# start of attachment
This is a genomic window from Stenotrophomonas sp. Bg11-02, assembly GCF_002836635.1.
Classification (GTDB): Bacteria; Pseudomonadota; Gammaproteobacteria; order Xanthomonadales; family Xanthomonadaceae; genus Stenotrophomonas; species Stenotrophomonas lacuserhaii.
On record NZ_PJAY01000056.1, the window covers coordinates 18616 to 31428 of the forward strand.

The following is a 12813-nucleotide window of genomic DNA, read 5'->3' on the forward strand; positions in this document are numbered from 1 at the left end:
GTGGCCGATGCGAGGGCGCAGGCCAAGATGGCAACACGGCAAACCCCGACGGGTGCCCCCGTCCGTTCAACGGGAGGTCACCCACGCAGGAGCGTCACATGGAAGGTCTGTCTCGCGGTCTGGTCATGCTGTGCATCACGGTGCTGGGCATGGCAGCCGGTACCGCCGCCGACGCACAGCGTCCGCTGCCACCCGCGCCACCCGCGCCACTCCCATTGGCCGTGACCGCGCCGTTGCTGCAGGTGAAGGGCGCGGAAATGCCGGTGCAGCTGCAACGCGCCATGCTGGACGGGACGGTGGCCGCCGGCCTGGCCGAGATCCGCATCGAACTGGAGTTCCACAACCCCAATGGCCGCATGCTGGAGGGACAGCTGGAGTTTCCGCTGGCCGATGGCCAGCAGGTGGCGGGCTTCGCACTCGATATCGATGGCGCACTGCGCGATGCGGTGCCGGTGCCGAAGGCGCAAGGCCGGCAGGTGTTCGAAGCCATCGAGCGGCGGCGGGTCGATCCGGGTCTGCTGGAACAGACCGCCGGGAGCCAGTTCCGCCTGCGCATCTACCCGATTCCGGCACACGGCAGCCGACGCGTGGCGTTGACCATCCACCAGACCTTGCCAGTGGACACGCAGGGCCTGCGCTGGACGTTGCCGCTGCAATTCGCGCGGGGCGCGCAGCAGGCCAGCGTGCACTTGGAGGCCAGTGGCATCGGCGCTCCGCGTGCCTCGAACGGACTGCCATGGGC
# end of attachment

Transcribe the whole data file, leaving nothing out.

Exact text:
This is a genomic window from Stenotrophomonas sp. Bg11-02, assembly GCF_002836635.1.
Classification (GTDB): Bacteria; Pseudomonadota; Gammaproteobacteria; order Xanthomonadales; family Xanthomonadaceae; genus Stenotrophomonas; species Stenotrophomonas lacuserhaii.
On record NZ_PJAY01000056.1, the window covers coordinates 18616 to 31428 of the forward strand.

The following is a 12813-nucleotide window of genomic DNA, read 5'->3' on the forward strand; positions in this document are numbered from 1 at the left end:
GTGGCCGATGCGAGGGCGCAGGCCAAGATGGCAACACGGCAAACCCCGACGGGTGCCCCCGTCCGTTCAACGGGAGGTCACCCACGCAGGAGCGTCACATGGAAGGTCTGTCTCGCGGTCTGGTCATGCTGTGCATCACGGTGCTGGGCATGGCAGCCGGTACCGCCGCCGACGCACAGCGTCCGCTGCCACCCGCGCCACCCGCGCCACTCCCATTGGCCGTGACCGCGCCGTTGCTGCAGGTGAAGGGCGCGGAAATGCCGGTGCAGCTGCAACGCGCCATGCTGGACGGGACGGTGGCCGCCGGCCTGGCCGAGATCCGCATCGAACTGGAGTTCCACAACCCCAATGGCCGCATGCTGGAGGGACAGCTGGAGTTTCCGCTGGCCGATGGCCAGCAGGTGGCGGGCTTCGCACTCGATATCGATGGCGCACTGCGCGATGCGGTGCCGGTGCCGAAGGCGCAAGGCCGGCAGGTGTTCGAAGCCATCGAGCGGCGGCGGGTCGATCCGGGTCTGCTGGAACAGACCGCCGGGAGCCAGTTCCGCCTGCGCATCTACCCGATTCCGGCACACGGCAGCCGACGCGTGGCGTTGACCATCCACCAGACCTTGCCAGTGGACACGCAGGGCCTGCGCTGGACGTTGCCGCTGCAATTCGCGCGGGGCGCGCAGCAGGCCAGCGTGCACTTGGAGGCCAGTGGCATCGGCGCTCCGCGTGCCTCGAACGGACTGCCATGGGC